SAN FRANCISCO — In women with type 1 diabetes using closed-loop insulin delivery systems, menstrual cycle phase does not have an impact on trends toward increased time in range, according to study results presented at the American Diabetes Association 79th Scientific Sessions, held June 7 to 11, 2019, in San Francisco, California.

Given that many women with type 1 diabetes report changes in glucose control and insulin dosing throughout their menstrual cycle, researchers aimed to examine whether closed-loop control affects insulin delivery patterns over the menstrual phases. The investigators logged data from 64 menstrual cycles of 27 women age 28 ± 11 years, 13 who used closed-loop insulin delivery and 14 who used sensor-augmented pumps. Data were analyzed for daytime glucose control and closed-loop control insulin delivery.

Study results showed that menstrual cycle phase did not have an impact on trends toward increased time in range (70 to 180 mg/dL) with closed-loop insulin delivery and there were no differences found in glucose and insulin variables. Although median closed-loop insulin delivery did not change, there was variability among participants throughout the menstrual cycle phases.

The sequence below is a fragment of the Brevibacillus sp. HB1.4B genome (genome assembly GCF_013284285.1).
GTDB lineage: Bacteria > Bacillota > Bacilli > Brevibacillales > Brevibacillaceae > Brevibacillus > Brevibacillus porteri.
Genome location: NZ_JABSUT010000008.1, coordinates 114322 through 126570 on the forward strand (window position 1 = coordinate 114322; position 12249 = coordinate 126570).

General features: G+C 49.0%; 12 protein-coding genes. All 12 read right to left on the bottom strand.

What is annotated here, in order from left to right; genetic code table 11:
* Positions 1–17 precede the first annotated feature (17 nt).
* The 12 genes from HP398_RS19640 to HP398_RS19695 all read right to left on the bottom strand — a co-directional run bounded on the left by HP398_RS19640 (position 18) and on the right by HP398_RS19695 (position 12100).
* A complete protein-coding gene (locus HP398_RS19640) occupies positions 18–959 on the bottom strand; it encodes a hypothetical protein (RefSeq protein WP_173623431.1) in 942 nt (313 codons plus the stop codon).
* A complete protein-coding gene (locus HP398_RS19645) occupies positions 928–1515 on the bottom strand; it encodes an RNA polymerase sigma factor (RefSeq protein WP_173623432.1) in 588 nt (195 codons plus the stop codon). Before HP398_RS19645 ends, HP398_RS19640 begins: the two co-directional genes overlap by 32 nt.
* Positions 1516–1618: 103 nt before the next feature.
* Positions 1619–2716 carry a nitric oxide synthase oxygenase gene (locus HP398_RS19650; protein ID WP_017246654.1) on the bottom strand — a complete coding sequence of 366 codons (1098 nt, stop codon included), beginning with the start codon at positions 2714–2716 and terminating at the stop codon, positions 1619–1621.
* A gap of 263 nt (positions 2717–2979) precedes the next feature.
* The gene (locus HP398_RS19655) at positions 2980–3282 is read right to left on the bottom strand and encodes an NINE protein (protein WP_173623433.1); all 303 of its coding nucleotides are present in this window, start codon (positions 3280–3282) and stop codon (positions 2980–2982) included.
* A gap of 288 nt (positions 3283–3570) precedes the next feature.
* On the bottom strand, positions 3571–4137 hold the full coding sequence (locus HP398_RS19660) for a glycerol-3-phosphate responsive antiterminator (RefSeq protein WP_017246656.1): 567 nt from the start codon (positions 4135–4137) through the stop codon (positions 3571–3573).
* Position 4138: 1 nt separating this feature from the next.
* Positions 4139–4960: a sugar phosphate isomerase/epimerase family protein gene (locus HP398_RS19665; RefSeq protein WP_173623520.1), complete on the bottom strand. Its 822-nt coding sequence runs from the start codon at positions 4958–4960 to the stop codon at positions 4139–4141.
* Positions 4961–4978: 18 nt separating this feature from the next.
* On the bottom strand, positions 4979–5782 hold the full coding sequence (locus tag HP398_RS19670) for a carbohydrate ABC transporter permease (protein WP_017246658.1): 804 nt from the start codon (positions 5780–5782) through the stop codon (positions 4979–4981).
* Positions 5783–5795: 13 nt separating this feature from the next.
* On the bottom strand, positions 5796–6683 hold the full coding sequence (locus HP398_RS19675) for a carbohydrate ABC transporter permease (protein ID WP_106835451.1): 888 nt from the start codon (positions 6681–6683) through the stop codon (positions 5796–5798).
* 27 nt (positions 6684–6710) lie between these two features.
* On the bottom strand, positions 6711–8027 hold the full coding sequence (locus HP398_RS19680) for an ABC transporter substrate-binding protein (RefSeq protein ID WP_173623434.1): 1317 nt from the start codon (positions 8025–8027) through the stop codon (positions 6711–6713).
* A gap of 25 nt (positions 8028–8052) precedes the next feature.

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“Closed-loop control has the potential to elucidate individual dosing variability and may mitigate reported change in glucose control across the menstrual cycle,” according to the researchers.

Disclosures: Multiple authors disclosed associations with the pharmaceutical industry. Please see the original reference for a full list of authors’ disclosures.

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Reference

Levy CJ, O’Malley G, Brown SA, et al. Glucose variability throughout the menstrual cycle on closed-loop control in type 1 DM. Presented at: American Diabetes Association 79th Scientific Sessions; June 7-11, 2019; San Francisco, CA. Poster 118-LB.